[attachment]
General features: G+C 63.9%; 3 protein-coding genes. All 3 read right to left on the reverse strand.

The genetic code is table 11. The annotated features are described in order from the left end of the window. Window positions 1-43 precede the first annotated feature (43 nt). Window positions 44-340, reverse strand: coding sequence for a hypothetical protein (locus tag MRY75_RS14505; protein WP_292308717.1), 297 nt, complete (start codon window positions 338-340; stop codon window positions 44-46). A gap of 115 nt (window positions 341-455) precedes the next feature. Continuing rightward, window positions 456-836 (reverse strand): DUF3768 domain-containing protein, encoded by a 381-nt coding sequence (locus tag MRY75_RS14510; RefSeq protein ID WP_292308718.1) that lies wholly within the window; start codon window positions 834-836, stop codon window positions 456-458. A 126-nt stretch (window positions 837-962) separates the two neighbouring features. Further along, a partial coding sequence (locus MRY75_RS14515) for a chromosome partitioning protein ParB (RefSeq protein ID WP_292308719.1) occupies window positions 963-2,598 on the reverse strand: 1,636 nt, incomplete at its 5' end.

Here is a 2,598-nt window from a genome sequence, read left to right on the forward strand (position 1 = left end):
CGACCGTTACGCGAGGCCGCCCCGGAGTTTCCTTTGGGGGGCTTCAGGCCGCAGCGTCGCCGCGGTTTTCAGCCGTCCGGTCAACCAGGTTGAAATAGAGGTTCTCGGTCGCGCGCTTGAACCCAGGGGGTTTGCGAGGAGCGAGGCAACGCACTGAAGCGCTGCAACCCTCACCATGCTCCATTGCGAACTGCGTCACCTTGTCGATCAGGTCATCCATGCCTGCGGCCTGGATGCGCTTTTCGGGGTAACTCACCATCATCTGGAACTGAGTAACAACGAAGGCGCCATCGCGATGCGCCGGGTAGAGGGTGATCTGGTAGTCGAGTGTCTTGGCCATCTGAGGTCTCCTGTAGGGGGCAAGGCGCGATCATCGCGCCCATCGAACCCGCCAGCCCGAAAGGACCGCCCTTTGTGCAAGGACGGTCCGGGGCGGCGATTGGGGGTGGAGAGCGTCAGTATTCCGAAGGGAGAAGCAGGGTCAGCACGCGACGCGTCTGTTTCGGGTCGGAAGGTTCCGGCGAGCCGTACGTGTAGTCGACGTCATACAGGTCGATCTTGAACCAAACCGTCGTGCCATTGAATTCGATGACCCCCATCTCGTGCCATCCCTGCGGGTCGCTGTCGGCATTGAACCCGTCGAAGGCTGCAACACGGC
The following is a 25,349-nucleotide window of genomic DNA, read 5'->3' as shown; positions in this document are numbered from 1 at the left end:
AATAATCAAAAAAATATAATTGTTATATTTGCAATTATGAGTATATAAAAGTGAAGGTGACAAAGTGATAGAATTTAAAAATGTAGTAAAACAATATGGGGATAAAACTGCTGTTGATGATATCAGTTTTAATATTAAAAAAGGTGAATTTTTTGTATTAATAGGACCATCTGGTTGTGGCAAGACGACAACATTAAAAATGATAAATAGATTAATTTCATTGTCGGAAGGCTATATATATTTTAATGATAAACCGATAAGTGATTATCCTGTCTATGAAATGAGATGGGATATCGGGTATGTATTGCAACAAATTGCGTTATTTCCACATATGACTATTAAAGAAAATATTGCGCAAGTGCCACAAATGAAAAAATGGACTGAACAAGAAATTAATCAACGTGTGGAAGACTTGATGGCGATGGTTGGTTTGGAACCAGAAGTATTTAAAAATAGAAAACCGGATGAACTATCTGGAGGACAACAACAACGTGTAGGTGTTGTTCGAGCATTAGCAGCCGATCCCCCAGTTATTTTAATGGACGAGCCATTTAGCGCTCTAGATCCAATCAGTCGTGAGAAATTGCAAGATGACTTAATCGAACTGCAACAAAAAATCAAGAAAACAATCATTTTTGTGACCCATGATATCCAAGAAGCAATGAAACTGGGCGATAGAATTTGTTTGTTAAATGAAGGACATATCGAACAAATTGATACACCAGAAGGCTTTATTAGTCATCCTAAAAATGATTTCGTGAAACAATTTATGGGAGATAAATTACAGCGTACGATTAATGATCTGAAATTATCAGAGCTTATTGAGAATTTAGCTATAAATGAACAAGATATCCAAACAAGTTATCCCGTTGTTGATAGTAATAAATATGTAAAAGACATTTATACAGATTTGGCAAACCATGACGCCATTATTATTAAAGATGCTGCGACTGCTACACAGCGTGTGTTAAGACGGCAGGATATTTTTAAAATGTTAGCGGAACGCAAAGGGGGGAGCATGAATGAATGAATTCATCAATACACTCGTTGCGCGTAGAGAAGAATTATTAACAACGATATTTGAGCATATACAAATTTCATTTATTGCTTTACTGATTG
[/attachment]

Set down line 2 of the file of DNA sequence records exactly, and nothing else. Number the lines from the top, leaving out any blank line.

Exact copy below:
The genetic code is table 11. The annotated features are described in order from the left end of the window. Window positions 1-43 precede the first annotated feature (43 nt). Window positions 44-340, reverse strand: coding sequence for a hypothetical protein (locus tag MRY75_RS14505; protein WP_292308717.1), 297 nt, complete (start codon window positions 338-340; stop codon window positions 44-46). A gap of 115 nt (window positions 341-455) precedes the next feature. Continuing rightward, window positions 456-836 (reverse strand): DUF3768 domain-containing protein, encoded by a 381-nt coding sequence (locus tag MRY75_RS14510; RefSeq protein ID WP_292308718.1) that lies wholly within the window; start codon window positions 834-836, stop codon window positions 456-458. A 126-nt stretch (window positions 837-962) separates the two neighbouring features. Further along, a partial coding sequence (locus MRY75_RS14515) for a chromosome partitioning protein ParB (RefSeq protein ID WP_292308719.1) occupies window positions 963-2,598 on the reverse strand: 1,636 nt, incomplete at its 5' end.